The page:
India Market Watch: Imported PoS Machines Exempt from Labelling, Government Reduces Electronic Transfer Charges

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Imported PoS Machines Exempt from Mandatory Labelling

The Indian government has decided to exempt mandatory Bureau of Indian Standards (BIS) labelling of imported PoS (Point-of-Sale) machines until March 31, 2017. This exemption has been implemented to expedite shipments and facilitate cashless digital payment particularly after the government’s recent demonetization rule. BIS is the National Standards Body of India that covers product quality certification. As per the earlier rules, imported PoS machines required mandatory BIS certification and standard logo for custom clearance and sales in India.

The Ministry of Finance had proposed the change to MEITY (Ministry of Electronics and Information Technology) to promote a cashless eco-system. As per the new proposal, the government will provide import clearance, if the merchant has a valid registration number issued by BIS for a specific model of PoS machine along with the manufacturer’s details. The merchants are also required to label their products at the port before the consignment is released. Currently India has around 1.5 million PoS machines but according to a new State Bank of India research report, the market requires further 2 million PoS machines to facilitate digitization.

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Government Reduces Electronic Transfer Charges

The government has directed Public Sector Banks (PSBs) to reduce fees for transactions above US$14.76 (Rs 1000) through different digital means until March 31, 2017. As per the directive, PSBs will not charge any fees for Immediate Payment Service (IMPS) and Unified Payments Interface (UPI) transactions in excess of that levied for National Electronic Funds Transfer (NEFT) of over US$14.76 (Rs 1,000). As per the current Reserve Bank of India (RBI) rules, NEFT transfers of up to US$147.61 (Rs. 10,000) attract a fee of US$0.04 (Rs 2.50). Transfers from US$147.61 (Rs 10,000) to US$1476 (Rs 100,000) have a fee of US$0.07 (Rs 5) while those from US$1476 (Rs 100,000) to US$2952 (Rs 200,000), the fee is US$0.22 (Rs 15). Transactions above US$ 2952 (Rs 200,000) will attract a fee of US$0.37 (Rs 25). Service tax will be applicable as an addition to the transaction fees. For USSD (Unstructured Supplementary Service Data) transactions above US$14.75 (Rs 1000), a further discount of US$0.01 (Rs 0.5) is applicable.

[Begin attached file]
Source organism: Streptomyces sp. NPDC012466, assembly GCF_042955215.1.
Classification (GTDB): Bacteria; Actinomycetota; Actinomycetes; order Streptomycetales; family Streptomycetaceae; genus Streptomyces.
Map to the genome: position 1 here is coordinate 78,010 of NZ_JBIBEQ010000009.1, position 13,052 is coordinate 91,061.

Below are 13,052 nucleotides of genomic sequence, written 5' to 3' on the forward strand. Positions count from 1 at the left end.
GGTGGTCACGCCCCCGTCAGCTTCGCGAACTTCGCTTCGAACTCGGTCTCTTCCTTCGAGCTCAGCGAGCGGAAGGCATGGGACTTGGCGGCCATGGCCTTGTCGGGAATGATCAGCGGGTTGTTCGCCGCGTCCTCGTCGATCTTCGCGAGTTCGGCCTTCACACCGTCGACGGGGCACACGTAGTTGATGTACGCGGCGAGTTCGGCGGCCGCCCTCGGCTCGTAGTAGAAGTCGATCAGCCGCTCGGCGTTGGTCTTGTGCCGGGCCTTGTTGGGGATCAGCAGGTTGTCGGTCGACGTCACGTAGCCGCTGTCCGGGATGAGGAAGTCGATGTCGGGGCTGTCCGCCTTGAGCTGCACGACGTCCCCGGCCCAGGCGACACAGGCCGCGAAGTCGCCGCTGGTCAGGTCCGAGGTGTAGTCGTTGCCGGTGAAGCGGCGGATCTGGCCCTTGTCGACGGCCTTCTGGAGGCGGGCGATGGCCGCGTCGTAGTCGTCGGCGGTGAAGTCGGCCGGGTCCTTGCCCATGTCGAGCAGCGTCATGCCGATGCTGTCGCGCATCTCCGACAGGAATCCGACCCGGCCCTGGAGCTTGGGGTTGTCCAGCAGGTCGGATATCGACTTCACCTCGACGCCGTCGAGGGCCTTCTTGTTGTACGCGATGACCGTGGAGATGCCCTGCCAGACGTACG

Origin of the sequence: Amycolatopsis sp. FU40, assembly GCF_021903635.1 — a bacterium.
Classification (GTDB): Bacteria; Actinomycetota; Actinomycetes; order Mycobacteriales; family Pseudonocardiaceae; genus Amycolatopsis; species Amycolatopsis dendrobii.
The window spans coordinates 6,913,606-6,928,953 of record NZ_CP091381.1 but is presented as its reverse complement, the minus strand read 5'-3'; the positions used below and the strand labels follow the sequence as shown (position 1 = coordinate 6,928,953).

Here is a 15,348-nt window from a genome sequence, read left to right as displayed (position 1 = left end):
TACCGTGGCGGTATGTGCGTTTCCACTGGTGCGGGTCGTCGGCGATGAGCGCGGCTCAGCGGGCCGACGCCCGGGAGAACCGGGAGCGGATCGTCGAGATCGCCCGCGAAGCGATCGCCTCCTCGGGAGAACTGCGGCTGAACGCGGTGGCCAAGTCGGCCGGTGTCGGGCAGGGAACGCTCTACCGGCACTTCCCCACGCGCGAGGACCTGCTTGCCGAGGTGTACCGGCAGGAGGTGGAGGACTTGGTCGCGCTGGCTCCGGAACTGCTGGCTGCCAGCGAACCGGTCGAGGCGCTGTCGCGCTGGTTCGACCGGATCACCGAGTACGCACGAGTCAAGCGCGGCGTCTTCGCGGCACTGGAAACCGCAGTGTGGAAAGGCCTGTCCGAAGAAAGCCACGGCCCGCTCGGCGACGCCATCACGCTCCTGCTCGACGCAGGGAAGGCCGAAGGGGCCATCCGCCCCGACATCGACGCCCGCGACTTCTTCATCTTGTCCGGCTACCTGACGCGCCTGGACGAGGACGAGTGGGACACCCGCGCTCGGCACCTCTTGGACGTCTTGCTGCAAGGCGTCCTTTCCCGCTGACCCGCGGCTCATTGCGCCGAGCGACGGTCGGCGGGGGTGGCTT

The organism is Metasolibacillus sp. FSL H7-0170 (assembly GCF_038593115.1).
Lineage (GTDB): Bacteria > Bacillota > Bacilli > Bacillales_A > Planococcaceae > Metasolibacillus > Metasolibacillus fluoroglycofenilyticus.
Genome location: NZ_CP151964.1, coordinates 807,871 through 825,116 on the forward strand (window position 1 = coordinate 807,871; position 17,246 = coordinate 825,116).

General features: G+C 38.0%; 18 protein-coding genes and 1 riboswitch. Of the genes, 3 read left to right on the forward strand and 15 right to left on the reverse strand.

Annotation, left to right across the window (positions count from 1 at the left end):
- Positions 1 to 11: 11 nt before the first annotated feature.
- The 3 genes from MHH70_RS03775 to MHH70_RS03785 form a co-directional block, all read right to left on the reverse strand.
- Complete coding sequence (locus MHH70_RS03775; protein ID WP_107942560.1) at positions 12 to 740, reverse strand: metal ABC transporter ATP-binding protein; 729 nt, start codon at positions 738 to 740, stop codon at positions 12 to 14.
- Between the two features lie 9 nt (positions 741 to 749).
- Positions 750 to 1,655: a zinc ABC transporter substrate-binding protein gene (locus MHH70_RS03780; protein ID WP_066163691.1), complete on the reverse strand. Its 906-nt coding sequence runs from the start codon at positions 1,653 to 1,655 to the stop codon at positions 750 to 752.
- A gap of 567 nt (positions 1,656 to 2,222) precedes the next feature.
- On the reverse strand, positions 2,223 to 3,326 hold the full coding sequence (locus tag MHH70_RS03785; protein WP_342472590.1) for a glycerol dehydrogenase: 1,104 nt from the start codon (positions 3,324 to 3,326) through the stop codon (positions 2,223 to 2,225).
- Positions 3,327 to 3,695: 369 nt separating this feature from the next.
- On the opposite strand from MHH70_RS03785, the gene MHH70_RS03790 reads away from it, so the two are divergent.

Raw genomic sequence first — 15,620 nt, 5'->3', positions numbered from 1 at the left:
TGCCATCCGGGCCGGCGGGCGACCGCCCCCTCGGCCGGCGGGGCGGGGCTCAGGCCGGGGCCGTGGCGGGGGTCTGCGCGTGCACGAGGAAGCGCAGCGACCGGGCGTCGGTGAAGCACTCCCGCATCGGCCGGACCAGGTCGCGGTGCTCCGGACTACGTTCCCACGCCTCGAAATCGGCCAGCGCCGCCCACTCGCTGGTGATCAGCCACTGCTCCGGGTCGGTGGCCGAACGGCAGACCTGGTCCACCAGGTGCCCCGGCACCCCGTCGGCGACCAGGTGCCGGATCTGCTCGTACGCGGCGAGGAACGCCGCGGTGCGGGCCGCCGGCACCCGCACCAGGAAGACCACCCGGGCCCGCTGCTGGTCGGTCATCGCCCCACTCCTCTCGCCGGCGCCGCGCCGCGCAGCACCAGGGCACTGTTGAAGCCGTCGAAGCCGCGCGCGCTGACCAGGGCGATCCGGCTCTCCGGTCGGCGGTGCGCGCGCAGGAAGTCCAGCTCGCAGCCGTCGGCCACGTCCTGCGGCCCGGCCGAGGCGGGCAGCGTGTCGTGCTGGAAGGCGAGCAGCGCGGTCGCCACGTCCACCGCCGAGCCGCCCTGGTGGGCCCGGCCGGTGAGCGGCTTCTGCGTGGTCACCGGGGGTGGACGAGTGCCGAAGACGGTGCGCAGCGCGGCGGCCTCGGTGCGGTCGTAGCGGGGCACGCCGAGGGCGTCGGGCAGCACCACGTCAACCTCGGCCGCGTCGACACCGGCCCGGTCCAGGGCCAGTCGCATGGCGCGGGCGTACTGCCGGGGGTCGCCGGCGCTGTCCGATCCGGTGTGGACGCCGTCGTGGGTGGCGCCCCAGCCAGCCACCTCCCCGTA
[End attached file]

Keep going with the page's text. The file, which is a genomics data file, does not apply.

NEFT is a nation-wide payment system facilitating one-to-one funds transfer while IMPS is an instant interbank electronic funds transfer service through mobile phones. The recently implemented UPI system is a money transfer system that allows customers to conduct online and offline payments to merchants without an IFSC code, credit card, net banking or bank wallet detail. USSD is a mobile-based banking system that works in a feature phone with no internet connectivity and therefore preferred for rural users. The RBI has also decided to reduce charges for Merchant Discount Rate (MDR) for debit card transactions up to US$29.49 (Rs 2,000). These current measures are in line with the government’s push for greater adoption of digital payment systems.

Related Link Icon-IBRELATED: India Market Watch: Demonetization Boosts Digital Payments Sector
Internet Penetration Still Low

Deloitte shows that around 950 million Indians have no access to the Internet. This is despite low mobile phone data tariff packs and falling smartphone prices. In addition, India has a skill shortfall of 2.3 percent over the global average of 50 percent. While steps have been made, the authorities will have to take further steps to help the population achieve digital literacy.

The skill shortage is particularly acute in the electronic and digital sectors. The study further stated that digital literacy can be helped by institutional training in schools, college and universities, as well as partnerships with global tech leaders and using the workforce trained under Skill India. Private sectors can further help in digital literacy; at present telecom operators are yet to invest in high speed networks in rural areas. Micro, small and medium enterprises (MSMEs) are also unaware of government schemes and incentives that avail benefits.

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